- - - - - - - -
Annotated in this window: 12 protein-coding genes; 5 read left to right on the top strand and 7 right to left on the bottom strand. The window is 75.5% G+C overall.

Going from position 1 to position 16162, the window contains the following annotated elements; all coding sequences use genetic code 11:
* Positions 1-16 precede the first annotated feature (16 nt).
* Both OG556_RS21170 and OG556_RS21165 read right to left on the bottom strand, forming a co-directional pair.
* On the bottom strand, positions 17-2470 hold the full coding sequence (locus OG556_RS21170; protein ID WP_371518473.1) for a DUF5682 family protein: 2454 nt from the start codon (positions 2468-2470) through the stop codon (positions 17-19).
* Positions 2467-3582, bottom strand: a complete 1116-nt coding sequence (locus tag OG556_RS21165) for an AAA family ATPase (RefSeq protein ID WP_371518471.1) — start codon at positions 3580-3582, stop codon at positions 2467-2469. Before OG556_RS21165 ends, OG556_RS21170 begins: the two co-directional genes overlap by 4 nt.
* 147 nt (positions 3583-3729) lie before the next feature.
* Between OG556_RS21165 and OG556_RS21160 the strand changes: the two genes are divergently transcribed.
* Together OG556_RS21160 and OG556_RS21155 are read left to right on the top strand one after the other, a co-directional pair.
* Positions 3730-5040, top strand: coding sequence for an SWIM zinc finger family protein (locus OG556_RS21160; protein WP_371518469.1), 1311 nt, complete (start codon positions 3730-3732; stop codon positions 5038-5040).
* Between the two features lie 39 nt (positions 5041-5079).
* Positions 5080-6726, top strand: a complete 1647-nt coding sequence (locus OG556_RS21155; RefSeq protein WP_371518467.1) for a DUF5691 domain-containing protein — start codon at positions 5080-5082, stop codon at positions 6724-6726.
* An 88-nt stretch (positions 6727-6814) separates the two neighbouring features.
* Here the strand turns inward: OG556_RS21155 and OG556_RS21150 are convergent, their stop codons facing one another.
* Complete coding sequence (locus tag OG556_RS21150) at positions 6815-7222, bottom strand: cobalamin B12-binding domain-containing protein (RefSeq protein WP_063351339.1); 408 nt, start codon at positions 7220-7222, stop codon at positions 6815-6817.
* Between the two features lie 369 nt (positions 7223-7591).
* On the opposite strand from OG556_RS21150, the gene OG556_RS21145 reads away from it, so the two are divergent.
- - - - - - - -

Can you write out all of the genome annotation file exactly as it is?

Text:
Annotated in this window: 12 protein-coding genes; 5 read left to right on the top strand and 7 right to left on the bottom strand. The window is 75.5% G+C overall.

Going from position 1 to position 16162, the window contains the following annotated elements; all coding sequences use genetic code 11:
* Positions 1-16 precede the first annotated feature (16 nt).
* Both OG556_RS21170 and OG556_RS21165 read right to left on the bottom strand, forming a co-directional pair.
* On the bottom strand, positions 17-2470 hold the full coding sequence (locus OG556_RS21170; protein ID WP_371518473.1) for a DUF5682 family protein: 2454 nt from the start codon (positions 2468-2470) through the stop codon (positions 17-19).
* Positions 2467-3582, bottom strand: a complete 1116-nt coding sequence (locus tag OG556_RS21165) for an AAA family ATPase (RefSeq protein ID WP_371518471.1) — start codon at positions 3580-3582, stop codon at positions 2467-2469. Before OG556_RS21165 ends, OG556_RS21170 begins: the two co-directional genes overlap by 4 nt.
* 147 nt (positions 3583-3729) lie before the next feature.
* Between OG556_RS21165 and OG556_RS21160 the strand changes: the two genes are divergently transcribed.
* Together OG556_RS21160 and OG556_RS21155 are read left to right on the top strand one after the other, a co-directional pair.
* Positions 3730-5040, top strand: coding sequence for an SWIM zinc finger family protein (locus OG556_RS21160; protein WP_371518469.1), 1311 nt, complete (start codon positions 3730-3732; stop codon positions 5038-5040).
* Between the two features lie 39 nt (positions 5041-5079).
* Positions 5080-6726, top strand: a complete 1647-nt coding sequence (locus OG556_RS21155; RefSeq protein WP_371518467.1) for a DUF5691 domain-containing protein — start codon at positions 5080-5082, stop codon at positions 6724-6726.
* An 88-nt stretch (positions 6727-6814) separates the two neighbouring features.
* Here the strand turns inward: OG556_RS21155 and OG556_RS21150 are convergent, their stop codons facing one another.
* Complete coding sequence (locus tag OG556_RS21150) at positions 6815-7222, bottom strand: cobalamin B12-binding domain-containing protein (RefSeq protein WP_063351339.1); 408 nt, start codon at positions 7220-7222, stop codon at positions 6815-6817.
* Between the two features lie 369 nt (positions 7223-7591).
* On the opposite strand from OG556_RS21150, the gene OG556_RS21145 reads away from it, so the two are divergent.